‘They just start crying’: Food insecurity and student debt soar across Minnesota – MPR News | CarTailz

The worst thing about Angie Richey’s job is calling families and asking them to pay their school lunch debts. She is the director of nutrition services for the Roseville and St. Anthony school districts and says the lunch debt is tens of thousands of dollars after just three months of the school year — higher than at any time in the 12 years she’s worked on school nutrition.

“I get calls saying, ‘I’m not eligible for free and discounted meals, but I can’t afford to pay for meals. It only takes into account my gross income, but doesn’t take into account medical bills, living expenses or rising food prices.’ And I get that, so we just make it our job to feed all the kids, and eventually we’re going to have to deal with the consequences of that negative food balance,” Richey said.

Roseville isn’t the only Minnesota county where families are struggling to pay for student meals. Cheryl Pick is the District Manager for Child Nutrition Services in Foley. She says she’s had calls from grandparents asking to pay school lunch bills because they know parents can’t afford it.

“We continue to provide meals to our students, but there are some families that cannot afford it, and so you see a larger unpaid debt for meals that is a drain on families and school district budgets,” she said.

Pick’s on the board at her local grocery shelf, and she says more families are using the pantries there. But she’s also president of the Minnesota School Nutrition Association, so she knows counties across the state are seeing similar situations.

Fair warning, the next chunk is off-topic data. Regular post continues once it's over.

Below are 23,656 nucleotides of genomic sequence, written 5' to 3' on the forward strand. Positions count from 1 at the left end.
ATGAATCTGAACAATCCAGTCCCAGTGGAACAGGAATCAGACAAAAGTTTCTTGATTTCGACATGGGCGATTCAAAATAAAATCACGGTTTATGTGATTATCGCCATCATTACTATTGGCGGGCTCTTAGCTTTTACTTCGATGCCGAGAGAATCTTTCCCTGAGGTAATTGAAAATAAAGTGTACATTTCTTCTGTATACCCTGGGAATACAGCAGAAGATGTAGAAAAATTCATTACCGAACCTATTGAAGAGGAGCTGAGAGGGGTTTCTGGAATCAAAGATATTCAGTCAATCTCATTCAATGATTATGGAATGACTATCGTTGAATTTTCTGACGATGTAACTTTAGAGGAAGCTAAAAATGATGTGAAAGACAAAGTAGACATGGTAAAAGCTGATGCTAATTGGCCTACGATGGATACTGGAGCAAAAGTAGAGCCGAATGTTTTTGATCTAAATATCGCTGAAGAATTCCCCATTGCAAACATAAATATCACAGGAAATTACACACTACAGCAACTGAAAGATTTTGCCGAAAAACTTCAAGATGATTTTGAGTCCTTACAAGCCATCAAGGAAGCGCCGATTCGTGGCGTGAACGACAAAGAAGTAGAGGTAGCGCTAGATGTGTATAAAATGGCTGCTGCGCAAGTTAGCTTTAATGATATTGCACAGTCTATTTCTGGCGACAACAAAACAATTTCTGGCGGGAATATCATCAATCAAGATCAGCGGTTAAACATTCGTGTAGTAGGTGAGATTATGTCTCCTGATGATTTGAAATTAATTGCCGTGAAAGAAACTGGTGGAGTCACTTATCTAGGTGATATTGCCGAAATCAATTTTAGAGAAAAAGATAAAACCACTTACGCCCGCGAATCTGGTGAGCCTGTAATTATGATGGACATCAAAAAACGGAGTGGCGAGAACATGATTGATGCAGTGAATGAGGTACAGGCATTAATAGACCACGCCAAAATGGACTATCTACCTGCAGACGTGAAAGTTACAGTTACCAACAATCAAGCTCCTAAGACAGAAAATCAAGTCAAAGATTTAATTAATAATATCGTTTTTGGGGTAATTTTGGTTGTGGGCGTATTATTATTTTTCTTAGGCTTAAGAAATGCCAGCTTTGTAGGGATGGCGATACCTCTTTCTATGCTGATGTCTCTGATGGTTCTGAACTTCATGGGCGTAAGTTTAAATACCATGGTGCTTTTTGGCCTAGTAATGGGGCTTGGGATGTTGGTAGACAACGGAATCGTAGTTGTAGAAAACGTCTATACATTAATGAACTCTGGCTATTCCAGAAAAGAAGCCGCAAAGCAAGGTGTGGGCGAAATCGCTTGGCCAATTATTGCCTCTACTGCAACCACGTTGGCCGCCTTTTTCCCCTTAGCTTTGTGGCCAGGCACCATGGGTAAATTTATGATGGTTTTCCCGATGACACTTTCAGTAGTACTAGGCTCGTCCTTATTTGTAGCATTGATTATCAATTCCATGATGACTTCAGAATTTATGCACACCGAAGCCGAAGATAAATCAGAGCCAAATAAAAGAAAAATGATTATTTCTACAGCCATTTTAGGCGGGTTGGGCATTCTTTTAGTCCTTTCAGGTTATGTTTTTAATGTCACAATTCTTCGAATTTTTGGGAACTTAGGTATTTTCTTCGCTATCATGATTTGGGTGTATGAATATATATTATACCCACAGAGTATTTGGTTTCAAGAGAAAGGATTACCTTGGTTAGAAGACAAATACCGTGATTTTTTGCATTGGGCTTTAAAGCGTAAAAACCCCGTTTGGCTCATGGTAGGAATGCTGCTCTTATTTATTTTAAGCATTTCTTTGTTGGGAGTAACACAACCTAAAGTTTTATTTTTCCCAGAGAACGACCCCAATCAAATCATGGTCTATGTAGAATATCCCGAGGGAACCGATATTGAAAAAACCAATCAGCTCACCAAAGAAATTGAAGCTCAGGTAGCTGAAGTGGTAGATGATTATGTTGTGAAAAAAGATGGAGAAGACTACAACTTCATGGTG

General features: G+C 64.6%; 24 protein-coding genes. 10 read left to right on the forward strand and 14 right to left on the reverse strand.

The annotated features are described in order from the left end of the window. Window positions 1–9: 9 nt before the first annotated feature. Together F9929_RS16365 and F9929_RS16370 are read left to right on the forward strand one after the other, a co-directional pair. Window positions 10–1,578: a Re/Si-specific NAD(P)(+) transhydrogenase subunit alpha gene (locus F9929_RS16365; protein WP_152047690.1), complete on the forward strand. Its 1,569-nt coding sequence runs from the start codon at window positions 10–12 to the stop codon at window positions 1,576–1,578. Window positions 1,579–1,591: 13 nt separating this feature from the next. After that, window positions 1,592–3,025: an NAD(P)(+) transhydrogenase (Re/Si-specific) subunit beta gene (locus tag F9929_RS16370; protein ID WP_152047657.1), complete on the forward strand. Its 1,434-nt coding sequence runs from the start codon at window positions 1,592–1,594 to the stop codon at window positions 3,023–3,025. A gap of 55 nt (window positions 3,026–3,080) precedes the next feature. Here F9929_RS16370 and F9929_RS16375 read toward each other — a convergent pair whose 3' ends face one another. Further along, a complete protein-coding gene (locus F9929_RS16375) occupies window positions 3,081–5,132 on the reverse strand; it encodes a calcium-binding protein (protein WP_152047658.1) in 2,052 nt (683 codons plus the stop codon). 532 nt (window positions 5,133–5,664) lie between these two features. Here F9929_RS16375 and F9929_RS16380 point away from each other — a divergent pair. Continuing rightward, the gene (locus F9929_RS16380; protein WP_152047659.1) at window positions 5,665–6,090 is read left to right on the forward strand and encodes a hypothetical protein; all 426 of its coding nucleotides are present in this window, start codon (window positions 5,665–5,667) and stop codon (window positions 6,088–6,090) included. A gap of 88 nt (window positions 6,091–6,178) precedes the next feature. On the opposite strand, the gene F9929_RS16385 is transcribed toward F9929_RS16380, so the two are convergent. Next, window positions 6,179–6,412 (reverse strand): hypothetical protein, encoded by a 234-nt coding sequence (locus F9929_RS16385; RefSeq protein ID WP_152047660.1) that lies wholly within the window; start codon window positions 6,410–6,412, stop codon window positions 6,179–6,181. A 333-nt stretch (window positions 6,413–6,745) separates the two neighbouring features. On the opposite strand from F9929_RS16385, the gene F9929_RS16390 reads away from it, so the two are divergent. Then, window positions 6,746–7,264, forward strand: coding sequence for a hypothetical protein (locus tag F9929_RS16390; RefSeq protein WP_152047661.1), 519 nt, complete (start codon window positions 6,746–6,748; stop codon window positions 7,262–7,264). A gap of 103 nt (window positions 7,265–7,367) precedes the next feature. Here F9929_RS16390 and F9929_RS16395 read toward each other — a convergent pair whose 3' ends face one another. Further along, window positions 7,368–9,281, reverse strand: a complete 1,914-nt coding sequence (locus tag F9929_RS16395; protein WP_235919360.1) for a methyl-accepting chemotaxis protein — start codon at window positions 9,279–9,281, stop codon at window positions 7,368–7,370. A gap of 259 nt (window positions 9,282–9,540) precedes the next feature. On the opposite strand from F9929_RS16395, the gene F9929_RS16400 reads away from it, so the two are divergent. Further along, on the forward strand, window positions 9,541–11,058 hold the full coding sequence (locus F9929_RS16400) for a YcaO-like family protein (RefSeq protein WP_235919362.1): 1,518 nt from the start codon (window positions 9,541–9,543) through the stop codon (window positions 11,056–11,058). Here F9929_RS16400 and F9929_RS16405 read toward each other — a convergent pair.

Federal funding paid for universal free school meals during the pandemic ended months ago. This works together with inflation, supply chain problems and rising labor costs. California and Maine passed legislation to ensure all students get free school meals last year and earlier this month Colorado voters agreed to a voting measure to do the same.

Before you read on, take a moment to donate to MPR News. Your financial support ensures that factual and trustworthy news and context remain accessible to all.

Two other states have extended the free school feeding program through the end of the school year, but have no legislation beyond 2023. Minnesota has not yet been able to pass similar legislation.

In Austin, school leaders have worked for years to address student hunger and debt for school lunches. They were able to work with local businesses like Hormel to send money directly to students’ lunchtime accounts.

“When the universal free lunch came to an end, there were a lot of people who, for lack of a better word, just found themselves in that demarcation zone, where they were earning just enough as the limit to qualify for a discounted lunch, but still not earning enough to be able to afford the $475 per child per school year for lunch. There are a lot of people who can fit in this boat,” said Andrew Beenken-Adams, director of finance and operations for Austin Public Schools.

The district has also set up food supplies in school buildings so that children can access food directly from the library when they need it.